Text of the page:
Greene fails to cite one piece of authority for the proposition that counsel was ineffective in this case. Greene merely makes conclusory allegations that there may have been some medical examiner that would have disagreed with Dr. Malak. Conclusory statements cannot be the basis of postconviction relief. Jackson v. State, ___ Ark. ___, 105 S.W.3d 352 (2003). This court will not grant postconviction relief for ineffective assistance of counsel where the petitioner fails to show what the omitted testimony or other evidence was, and how it would have changed the outcome. Id. In the absence of any showing of what the evidence concerning Dr. Malak's examination might have proven, this court affirms.

VII. Failure to Make a Constitutional Objection to the Introduction of a T-shirt

Greene's final argument is that original trial counsel was ineffective in failing to frame a constitutional objection to the t-shirt having the inscription, "If you love someone, set them free. If they don't come back, hunt them down and shoot them." At trial, Greene's counsel objected to the admission of the t-shirt arguing that it was irrelevant and unduly prejudicial. The trial court admitted the t-shirt over Greene's objection. Although the objection was overruled, this court held the trial court's error to be harmless and refused to reverse appellant's conviction. Greene I, 317 Ark. at 335, 878 S.W.2d at 387. According to this court, "after a detailed review of the evidence, we hold that the evidence of guilt of capital murder was overwhelming, and, in view of that evidence, the error was slight." Id.

Now Greene argues that counsel should have objected on the grounds that the admission of the t-shirt violated the First and Fourteenth Amendments. According to appellant, even if the trial court had overruled such a constitutional objection, this court would have found constitutional error had occurred, using a "different, stricter standard" pursuant to Chapman v. California, 386 U.S. 18 (1967). In denying postconviction relief, the trial court noted this court's ruling in Greene I and stated it could not conclude that, had counsel made a constitutional objection, a different result would have been reached by the jury. Greene is correct that the United States Supreme Court held that before a federal constitutional error can be declared harmless the reviewing court must be able to declare a belief that it was harmless beyond a reasonable doubt. Id. Greene is also correct that this court did not hold that the admission of the t-shirt was "harmless beyond a reasonable doubt." However, Greene has failed to indicate what federal constitutional error arose out of the admission of the t-shirt.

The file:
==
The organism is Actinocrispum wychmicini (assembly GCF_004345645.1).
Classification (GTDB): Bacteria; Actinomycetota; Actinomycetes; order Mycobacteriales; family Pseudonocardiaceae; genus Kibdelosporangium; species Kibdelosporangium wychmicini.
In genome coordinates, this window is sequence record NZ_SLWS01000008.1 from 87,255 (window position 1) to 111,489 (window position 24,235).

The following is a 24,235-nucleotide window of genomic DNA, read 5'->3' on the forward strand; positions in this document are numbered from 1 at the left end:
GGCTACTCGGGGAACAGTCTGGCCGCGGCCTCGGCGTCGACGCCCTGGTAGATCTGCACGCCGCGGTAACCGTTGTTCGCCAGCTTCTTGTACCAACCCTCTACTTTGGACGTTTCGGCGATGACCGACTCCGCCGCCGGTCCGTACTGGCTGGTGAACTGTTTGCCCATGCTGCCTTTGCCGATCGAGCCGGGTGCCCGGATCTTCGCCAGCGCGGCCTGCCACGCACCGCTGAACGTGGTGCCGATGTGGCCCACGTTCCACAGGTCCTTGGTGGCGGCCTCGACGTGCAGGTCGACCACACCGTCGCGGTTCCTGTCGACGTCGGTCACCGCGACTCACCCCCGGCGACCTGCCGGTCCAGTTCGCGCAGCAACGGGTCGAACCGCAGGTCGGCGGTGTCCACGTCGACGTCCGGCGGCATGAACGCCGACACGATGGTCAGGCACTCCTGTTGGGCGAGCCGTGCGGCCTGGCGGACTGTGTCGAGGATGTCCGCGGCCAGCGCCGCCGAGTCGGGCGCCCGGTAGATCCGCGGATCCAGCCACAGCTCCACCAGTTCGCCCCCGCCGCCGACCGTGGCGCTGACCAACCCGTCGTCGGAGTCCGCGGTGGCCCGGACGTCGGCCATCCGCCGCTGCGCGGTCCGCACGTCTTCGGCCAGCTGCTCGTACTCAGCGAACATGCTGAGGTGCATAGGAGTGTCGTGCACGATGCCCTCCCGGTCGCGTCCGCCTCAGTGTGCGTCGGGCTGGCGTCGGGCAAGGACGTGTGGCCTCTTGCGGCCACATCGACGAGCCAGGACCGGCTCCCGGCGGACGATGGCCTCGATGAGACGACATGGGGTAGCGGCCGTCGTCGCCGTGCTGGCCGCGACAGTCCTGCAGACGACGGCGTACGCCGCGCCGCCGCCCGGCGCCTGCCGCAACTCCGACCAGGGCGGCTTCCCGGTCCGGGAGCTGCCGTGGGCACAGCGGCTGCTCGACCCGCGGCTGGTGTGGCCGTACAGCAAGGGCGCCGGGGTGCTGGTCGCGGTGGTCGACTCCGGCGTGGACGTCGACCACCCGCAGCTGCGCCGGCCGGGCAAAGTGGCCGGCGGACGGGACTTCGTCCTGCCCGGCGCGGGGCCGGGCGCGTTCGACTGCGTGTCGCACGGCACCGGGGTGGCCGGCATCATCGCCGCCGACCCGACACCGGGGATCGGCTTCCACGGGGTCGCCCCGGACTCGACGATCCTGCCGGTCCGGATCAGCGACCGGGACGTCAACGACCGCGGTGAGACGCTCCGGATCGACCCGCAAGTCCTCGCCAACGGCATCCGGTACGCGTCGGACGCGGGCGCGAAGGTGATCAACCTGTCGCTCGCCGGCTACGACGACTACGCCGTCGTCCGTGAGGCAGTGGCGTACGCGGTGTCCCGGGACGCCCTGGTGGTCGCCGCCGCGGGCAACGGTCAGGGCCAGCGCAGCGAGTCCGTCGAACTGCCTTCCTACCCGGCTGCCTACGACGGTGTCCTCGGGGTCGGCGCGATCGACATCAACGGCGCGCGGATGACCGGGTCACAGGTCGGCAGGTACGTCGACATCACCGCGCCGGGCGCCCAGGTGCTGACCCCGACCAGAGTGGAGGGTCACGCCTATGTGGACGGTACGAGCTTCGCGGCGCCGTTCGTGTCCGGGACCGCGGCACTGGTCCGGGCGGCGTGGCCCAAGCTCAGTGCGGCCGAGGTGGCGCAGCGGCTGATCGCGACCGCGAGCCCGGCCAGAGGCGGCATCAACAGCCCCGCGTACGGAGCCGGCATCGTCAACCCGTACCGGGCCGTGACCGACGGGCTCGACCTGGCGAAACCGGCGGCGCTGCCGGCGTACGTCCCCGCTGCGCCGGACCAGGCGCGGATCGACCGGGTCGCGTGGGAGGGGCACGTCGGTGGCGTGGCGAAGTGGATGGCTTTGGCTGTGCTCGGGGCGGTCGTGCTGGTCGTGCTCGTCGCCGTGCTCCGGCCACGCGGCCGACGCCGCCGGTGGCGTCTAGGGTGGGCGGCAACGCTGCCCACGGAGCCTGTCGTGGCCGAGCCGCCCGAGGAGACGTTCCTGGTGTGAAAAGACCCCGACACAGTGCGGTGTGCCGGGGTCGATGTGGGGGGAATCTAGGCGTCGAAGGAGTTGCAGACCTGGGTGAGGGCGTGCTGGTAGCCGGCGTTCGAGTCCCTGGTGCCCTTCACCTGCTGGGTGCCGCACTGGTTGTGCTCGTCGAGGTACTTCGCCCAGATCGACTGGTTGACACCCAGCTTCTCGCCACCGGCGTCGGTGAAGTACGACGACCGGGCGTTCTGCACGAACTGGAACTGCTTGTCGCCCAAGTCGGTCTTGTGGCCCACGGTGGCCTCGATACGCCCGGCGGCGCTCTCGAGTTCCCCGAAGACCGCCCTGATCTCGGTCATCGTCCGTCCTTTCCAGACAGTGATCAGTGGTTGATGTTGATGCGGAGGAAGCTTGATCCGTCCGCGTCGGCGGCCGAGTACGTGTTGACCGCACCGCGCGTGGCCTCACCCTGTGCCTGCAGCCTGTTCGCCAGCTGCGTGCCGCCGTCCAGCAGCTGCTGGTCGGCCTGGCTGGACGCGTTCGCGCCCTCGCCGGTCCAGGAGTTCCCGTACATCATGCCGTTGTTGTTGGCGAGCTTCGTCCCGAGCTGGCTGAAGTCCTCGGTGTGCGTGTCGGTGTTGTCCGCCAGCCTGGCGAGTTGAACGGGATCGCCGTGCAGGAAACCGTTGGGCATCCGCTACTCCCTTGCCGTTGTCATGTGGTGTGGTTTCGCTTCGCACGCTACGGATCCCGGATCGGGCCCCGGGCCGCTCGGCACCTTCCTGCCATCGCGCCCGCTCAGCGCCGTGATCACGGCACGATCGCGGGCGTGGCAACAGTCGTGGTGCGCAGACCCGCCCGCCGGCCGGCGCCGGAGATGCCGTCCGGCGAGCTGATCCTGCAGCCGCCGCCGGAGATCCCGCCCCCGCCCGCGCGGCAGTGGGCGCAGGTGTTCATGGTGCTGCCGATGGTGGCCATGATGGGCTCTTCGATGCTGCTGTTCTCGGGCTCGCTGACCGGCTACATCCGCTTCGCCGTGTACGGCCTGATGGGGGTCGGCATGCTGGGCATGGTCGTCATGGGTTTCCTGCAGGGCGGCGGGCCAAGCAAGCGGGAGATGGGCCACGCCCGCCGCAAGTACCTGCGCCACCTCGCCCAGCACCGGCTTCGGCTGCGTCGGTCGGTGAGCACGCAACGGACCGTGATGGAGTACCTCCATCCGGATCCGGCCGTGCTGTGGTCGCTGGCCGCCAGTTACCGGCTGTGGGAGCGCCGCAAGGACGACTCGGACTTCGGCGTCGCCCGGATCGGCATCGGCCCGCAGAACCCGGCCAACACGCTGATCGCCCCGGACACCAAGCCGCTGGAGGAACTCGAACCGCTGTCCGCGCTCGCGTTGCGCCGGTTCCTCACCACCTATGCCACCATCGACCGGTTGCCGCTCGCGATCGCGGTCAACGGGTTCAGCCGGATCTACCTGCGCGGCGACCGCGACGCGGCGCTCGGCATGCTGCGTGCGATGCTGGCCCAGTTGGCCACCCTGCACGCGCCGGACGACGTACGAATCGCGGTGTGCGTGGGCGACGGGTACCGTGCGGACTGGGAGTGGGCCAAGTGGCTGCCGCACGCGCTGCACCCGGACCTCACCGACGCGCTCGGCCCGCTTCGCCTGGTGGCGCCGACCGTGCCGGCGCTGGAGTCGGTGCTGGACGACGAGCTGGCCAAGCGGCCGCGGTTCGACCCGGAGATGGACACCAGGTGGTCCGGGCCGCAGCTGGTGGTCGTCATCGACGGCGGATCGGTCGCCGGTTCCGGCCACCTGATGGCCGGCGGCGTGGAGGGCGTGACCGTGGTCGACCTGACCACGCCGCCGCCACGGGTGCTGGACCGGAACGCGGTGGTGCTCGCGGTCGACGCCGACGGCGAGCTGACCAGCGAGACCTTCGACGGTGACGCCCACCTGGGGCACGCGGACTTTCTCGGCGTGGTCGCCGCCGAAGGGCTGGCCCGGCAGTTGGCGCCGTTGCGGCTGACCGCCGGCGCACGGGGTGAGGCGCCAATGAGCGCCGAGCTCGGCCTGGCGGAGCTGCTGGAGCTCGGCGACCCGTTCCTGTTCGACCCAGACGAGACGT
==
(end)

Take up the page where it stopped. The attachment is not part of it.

Greene now argues that the inscription of this t-shirt was protected under the First Amendment to the United States Constitution. Nonetheless, it is unnecessary to analyze the doctrine of free speech in this context. Greene makes no assertion that the evidence which constitutes free speech is inadmissible at trial. The United States Supreme Court has concluded that the First Amendment does not prohibit the evidentiary use of speech to establish the elements of a crime or to prove motive of intent. Wisconsin v. Mitchell, 508 U.S. 476 (1993). Therefore, Greene's argument is meritless. Accordingly, the trial court's ruling is affirmed.

Affirmed.